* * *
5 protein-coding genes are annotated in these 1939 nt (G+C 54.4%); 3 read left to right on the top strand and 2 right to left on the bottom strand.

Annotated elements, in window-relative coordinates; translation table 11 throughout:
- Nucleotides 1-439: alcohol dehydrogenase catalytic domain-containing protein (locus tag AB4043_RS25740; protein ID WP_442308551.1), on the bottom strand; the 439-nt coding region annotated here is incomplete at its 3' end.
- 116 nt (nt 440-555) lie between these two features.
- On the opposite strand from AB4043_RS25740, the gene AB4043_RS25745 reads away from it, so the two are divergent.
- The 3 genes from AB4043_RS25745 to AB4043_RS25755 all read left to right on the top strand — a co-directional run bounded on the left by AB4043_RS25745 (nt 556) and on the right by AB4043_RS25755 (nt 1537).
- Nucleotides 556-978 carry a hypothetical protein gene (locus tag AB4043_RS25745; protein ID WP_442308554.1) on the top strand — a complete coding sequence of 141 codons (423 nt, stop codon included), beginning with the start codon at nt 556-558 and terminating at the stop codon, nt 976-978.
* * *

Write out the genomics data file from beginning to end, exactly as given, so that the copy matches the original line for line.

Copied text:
5 protein-coding genes are annotated in these 1939 nt (G+C 54.4%); 3 read left to right on the top strand and 2 right to left on the bottom strand.

Annotated elements, in window-relative coordinates; translation table 11 throughout:
- Nucleotides 1-439: alcohol dehydrogenase catalytic domain-containing protein (locus tag AB4043_RS25740; protein ID WP_442308551.1), on the bottom strand; the 439-nt coding region annotated here is incomplete at its 3' end.
- 116 nt (nt 440-555) lie between these two features.
- On the opposite strand from AB4043_RS25740, the gene AB4043_RS25745 reads away from it, so the two are divergent.
- The 3 genes from AB4043_RS25745 to AB4043_RS25755 all read left to right on the top strand — a co-directional run bounded on the left by AB4043_RS25745 (nt 556) and on the right by AB4043_RS25755 (nt 1537).
- Nucleotides 556-978 carry a hypothetical protein gene (locus tag AB4043_RS25745; protein ID WP_442308554.1) on the top strand — a complete coding sequence of 141 codons (423 nt, stop codon included), beginning with the start codon at nt 556-558 and terminating at the stop codon, nt 976-978.